So sure, routine may be a nice thing to have, but it has yet to outweigh the cons. There are restrictions and deadlines to meet, and all of a sudden my routine has kept me up until 3 a.m. for two days in a row. If only our love of school and the small things — like a Frozen-themed glitter notebook — hadn’t seemed to disappear as we walked through the doors of high school.

But there must be ways in which we find joy during back-to-school season, even if it is not the same as it used to be. Maybe we won’t scream our friends’ names as we see them for the first time in months like we did when we were little, but we can still take joy in smiling at those classmates we love dearly as we pass them in the hallway. And maybe we won’t run down those Walmart aisles and find a pen of every color in existence.

But we might find that one pen that writes so smoothly, we suddenly feel the urge to write for no reason at all. Once again, we might be dreading to turn in work, may hate the last-minute cramming that we brought upon ourselves, but we can still find solace in the fact that at least some teachers care, and that’s why they’re so hard on us.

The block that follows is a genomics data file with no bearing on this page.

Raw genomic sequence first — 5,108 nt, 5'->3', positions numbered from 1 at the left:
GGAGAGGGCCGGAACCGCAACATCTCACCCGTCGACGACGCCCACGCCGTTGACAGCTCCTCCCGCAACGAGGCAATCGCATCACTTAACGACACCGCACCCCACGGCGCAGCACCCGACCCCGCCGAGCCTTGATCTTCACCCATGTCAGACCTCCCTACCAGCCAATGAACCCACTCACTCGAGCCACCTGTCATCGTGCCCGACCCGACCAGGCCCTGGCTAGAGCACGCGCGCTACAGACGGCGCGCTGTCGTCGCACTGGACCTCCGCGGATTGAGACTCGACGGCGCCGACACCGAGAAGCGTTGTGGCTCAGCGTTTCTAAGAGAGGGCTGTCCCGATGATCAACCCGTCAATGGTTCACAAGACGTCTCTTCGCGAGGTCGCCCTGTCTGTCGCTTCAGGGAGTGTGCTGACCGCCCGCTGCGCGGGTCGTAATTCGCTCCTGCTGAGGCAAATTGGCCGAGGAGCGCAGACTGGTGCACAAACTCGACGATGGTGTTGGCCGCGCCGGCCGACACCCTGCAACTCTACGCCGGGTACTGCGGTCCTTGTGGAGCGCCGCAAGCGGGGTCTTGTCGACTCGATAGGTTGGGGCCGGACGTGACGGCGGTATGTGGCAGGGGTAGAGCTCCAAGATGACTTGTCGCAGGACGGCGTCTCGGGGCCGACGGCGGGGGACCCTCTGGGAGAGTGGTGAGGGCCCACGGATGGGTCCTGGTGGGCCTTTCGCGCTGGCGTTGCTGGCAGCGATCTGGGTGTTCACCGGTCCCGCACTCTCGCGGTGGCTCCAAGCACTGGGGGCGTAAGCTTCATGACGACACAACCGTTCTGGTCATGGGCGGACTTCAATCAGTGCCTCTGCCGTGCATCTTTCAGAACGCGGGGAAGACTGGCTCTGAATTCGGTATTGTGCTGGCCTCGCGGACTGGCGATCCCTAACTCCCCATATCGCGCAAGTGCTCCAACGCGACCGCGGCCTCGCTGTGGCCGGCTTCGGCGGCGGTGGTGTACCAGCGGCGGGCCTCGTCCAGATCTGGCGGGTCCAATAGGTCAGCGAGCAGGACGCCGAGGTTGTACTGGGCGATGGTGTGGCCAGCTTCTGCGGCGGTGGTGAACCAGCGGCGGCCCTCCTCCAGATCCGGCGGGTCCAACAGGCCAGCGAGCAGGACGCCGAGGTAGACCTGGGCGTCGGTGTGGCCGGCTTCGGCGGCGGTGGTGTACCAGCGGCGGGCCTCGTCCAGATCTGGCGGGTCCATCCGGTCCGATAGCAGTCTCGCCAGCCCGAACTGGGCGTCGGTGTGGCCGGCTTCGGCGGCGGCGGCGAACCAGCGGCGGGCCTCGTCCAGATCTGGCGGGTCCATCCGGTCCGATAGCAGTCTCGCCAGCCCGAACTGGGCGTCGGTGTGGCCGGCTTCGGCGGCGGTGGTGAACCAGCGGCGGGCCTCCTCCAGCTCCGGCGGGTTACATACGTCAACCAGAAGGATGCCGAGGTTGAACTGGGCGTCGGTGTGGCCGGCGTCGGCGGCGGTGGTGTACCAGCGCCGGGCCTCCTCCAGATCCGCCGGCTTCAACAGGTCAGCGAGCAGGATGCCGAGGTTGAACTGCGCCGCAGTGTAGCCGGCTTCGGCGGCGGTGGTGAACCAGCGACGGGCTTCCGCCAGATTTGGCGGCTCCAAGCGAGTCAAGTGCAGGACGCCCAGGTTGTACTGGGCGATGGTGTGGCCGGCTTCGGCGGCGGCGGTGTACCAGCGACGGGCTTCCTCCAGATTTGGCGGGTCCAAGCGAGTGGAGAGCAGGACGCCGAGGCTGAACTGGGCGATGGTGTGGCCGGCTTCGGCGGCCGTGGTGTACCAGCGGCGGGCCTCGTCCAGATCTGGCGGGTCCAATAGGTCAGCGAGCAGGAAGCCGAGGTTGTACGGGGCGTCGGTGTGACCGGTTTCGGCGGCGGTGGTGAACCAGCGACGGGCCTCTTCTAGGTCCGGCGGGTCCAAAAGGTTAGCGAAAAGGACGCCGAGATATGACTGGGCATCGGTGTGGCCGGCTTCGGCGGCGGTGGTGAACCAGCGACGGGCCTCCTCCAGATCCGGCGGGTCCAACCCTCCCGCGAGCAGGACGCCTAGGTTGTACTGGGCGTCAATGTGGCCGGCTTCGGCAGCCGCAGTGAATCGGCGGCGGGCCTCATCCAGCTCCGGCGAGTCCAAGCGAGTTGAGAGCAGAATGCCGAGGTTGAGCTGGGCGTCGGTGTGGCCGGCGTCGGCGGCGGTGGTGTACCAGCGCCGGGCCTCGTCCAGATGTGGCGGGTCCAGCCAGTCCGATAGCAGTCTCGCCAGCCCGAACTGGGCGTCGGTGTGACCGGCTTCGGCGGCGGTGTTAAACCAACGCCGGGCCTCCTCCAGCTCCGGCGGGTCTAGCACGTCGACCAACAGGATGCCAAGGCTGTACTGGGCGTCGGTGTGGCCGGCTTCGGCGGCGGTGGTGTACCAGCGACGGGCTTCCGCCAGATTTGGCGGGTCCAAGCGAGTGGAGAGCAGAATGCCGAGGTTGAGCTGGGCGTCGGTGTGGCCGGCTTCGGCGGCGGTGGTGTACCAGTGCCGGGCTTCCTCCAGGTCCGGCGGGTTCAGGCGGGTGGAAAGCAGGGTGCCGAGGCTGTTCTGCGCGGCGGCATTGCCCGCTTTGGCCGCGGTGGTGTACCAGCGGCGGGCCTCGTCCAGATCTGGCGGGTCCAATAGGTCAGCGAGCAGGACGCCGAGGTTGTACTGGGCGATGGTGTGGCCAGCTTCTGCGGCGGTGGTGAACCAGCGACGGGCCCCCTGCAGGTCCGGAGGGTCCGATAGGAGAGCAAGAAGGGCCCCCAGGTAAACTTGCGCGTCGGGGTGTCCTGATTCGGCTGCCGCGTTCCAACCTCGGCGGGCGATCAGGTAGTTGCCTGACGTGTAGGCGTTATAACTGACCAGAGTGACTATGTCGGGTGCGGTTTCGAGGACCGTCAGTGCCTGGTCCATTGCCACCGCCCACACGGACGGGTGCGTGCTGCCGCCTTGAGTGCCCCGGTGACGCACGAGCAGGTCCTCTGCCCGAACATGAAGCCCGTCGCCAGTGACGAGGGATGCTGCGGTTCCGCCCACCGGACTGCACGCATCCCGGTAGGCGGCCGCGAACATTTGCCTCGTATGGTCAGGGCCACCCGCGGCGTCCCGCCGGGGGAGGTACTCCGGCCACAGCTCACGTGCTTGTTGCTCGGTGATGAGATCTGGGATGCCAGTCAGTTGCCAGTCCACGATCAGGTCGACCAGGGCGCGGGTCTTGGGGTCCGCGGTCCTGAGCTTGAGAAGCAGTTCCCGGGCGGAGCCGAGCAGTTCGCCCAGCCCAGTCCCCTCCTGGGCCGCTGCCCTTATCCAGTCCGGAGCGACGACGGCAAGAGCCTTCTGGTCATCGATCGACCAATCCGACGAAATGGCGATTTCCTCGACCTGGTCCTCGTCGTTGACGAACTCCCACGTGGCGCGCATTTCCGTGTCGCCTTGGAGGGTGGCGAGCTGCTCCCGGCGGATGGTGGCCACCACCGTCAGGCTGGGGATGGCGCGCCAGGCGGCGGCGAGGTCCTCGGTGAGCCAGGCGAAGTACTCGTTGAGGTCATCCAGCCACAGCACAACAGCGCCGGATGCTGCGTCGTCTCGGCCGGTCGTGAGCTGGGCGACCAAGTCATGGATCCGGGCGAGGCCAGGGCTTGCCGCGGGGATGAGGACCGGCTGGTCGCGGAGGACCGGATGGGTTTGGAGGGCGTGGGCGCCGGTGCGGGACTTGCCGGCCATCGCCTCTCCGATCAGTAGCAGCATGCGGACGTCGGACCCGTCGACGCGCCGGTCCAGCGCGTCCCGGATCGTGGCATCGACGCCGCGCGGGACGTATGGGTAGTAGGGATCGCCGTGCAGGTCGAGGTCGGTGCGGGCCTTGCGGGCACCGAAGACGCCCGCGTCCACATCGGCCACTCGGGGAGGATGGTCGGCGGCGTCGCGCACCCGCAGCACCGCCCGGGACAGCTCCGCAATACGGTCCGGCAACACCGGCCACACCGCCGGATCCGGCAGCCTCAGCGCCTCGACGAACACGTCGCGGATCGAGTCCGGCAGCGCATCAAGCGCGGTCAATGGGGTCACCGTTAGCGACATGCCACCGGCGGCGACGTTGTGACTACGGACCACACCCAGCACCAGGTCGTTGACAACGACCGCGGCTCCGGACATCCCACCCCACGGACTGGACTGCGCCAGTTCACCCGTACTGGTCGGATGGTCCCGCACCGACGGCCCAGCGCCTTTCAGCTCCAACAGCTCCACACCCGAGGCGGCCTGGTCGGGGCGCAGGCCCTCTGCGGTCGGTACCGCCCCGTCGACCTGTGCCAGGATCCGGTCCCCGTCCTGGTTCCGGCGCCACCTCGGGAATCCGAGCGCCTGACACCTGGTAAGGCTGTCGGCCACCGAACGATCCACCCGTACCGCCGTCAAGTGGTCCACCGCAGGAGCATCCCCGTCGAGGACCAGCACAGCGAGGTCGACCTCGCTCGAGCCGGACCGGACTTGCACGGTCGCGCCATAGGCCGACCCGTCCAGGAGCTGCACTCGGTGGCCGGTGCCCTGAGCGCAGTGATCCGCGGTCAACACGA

Every depiction of high school in the media portrays it to be either the best or worst days of our lives. I say that it can hardly be the best days because we still have so much in store for us. This year, my goal is to never allow my high school experience to be those worst days. The time is limited. We can’t stay in high school forever or have a do-over; instead, we must again find the joy in those little things and enjoy those small moments with childlike grins and loud laughter, when just for a second, all seems right in the world.

Cover Image Credit: Free Multiplication Games

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Working With People Who Are Dying Teaches You So Much About How To Live

Spending time with hospice patients taught me about the art of dying.


Death is a difficult subject. It is addressed differently across cultures, lifestyles, and religions, and it can be difficult to find the right words to say when in the company of someone who is dying. I have spent a lot of time working with hospice patients, and I bore witness to the varying degrees of memory loss and cognitive decline that accompany aging and disease. The patients I worked with had diverse stories and interests, and although we might have had some trouble understanding each other, we found ways to communicate that transcended any typical conversation.